I love doing large DIY costumes each year for Halloween--I think they're way more fun and creative than a store bought costume. Plus, I love the added challenge of trying to figure out HOW to make my vision a reality. Last year I created a gumball machine costume and wanted to continue with a similar theme this year, but just bigger and better! I love stuffed animals and the claw machine was always a HUGE draw for me as a kid, so it seemed perfect. It was a bigger challenge, I had never seen a claw machine costume before, I knew I would have a ton of fun picking out stuffed animals, and I knew I would get some great looks of shock at various Halloween parties.
My mother said to me when I told her the idea: "But WHY do you always have to be a machine?!" She seemed kind of exasperated at my grandiose and insane costume ideas haha. For some reason, I'm drawn to costumes that use huge boxes, some kind of construction/rigging, and are impossible to sit/move in haha!
Step 1: Find Your Box and Paint/cover It
I searched high and low for weeks to find a free large box. I went to various stores and recycling centers and found nothing that would be the right size! 3 days before my first party, I bit the bullet a bought a large wardrobe box from Uhaul (about $12).
I debated for a few weeks about how to color the box. Paint seemed fast, cheap, and long lasting, but I was unsure if I could get a vibrant color and questioned if it would dry in enough time for the rest of the steps. Plus, I was worried about my costume smelling like paint/spray paint. I went to a ton of different home improvement stores and talked to the employees about all of these variables--how to decrease odor, types of primer to use for vibrancy, etc. None of the options seemed right. I looked into colored paper, but didn't want to drop $100 + on a huge roll of butcher paper for this costume. In a bolt of lightening, I thought about plain wrapping paper and found some cheap rolls at the Dollar Tree. I only needed less than 2 rolls ($2).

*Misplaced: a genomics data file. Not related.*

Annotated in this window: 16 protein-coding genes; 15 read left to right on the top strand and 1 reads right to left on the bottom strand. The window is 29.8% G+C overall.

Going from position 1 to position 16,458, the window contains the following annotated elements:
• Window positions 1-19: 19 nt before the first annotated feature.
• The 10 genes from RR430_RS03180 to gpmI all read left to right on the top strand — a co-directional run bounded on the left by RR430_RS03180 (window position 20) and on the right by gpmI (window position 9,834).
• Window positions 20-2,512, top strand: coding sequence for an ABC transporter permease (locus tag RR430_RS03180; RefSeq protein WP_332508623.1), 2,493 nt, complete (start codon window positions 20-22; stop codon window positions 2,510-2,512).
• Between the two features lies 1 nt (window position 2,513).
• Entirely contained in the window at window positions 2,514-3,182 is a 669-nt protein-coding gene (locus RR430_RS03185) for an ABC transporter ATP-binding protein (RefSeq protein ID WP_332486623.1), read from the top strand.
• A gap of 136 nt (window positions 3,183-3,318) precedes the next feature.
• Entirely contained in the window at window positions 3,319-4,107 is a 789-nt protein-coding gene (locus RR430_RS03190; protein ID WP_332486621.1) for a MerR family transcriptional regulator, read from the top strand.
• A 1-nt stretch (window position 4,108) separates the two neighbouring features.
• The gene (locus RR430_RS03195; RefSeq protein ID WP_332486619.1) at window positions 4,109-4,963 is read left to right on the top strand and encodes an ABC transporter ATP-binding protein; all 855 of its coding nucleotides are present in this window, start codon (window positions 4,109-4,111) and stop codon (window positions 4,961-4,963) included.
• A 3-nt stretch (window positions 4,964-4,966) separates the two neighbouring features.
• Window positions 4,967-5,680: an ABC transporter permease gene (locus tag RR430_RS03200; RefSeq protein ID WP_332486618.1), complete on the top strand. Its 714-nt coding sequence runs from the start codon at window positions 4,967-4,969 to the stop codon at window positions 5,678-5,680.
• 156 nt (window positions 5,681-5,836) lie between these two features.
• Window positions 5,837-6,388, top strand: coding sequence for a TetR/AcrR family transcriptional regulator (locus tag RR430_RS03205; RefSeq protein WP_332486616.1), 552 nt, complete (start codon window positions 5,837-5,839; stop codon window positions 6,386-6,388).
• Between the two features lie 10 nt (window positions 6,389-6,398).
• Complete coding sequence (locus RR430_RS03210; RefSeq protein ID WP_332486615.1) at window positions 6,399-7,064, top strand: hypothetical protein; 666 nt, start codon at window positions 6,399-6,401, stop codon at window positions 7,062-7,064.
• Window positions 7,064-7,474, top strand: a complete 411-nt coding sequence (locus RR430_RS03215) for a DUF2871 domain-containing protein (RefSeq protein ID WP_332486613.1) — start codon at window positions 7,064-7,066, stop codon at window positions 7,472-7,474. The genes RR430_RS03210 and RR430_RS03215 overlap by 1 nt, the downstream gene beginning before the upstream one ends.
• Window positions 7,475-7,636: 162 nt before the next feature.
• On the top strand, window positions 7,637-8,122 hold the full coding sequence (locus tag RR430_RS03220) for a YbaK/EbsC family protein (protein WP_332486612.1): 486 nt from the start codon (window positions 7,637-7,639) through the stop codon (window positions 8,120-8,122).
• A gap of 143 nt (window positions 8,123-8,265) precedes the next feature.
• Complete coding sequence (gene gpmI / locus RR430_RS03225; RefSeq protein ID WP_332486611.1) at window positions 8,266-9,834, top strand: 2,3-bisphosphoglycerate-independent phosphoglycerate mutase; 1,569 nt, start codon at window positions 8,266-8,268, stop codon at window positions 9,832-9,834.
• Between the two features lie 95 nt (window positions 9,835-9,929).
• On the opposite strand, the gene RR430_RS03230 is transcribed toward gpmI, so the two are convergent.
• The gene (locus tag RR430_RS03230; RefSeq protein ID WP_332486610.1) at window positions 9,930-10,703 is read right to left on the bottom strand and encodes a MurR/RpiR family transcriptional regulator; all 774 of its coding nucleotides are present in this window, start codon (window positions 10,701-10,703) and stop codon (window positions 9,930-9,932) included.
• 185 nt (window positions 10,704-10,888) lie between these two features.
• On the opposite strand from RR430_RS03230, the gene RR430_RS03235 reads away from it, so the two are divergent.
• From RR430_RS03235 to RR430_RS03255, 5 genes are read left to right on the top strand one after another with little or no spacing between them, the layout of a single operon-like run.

I cut 3 windows out of the box -- all with a 3 inch border. I wrapped the box with the paper--felt like I was wrapping a huge present! I used hot glue to bond the paper and reinforced the corners from tearing with Gorilla Glue clear tape ($6)
Step 2: Make the Back Mirror and Side "metal" Beams
Once the box and color issue was worked out, everything else fell together beautifully! I used tin foil (again just a $1 roll from Dollar Tree) for the mirror in the back and the side beams on the front. I used the shiny side of the foil for the mirror and the less shiny side for the beams and window border. I perfectly folded and lined up the foil to create the outside border, using hot glue to bond it to the box.
Step 3: Joystick Area / Coin Slot
I used a small box I got from work for free to make the joystick/money area. I wrapped it in the red paper separately and then hot glued it to the larger box. The large button is made from cardboard and colored black (paint or sharpie both work great). I used tin foil to make the coin slots, using a fine black marker to line the edges. I used a small thin piece of paper to handwrite the price with the same fine black marker. The prize slot is made with a piece of cardboard covered in tin foil, glued directly to the larger box.
The joystick presented a huge search for me--I went to every second hand store in a 50 mile area searching for an old video game controller. I couldn't find a single joystick that would work, but found a fun light up wand from the Dollar Tree (love that place! haha). The size and color was perfect and it meant my joystick could also light up, which was even more fun than I originally planned! I made some slits in the small box, in the shape of an asterisk -- that way the wand would snugly fit in the hole and not flop around or slip too far down. I pulled off the rubberized bottom of the wand so it wouldn't pull and tear at the paper when I inserted it as well. The "joystick" stayed in place without a problem and I was so pleased with the result.
Step 4: Stuffed Animals! the Best Shopping!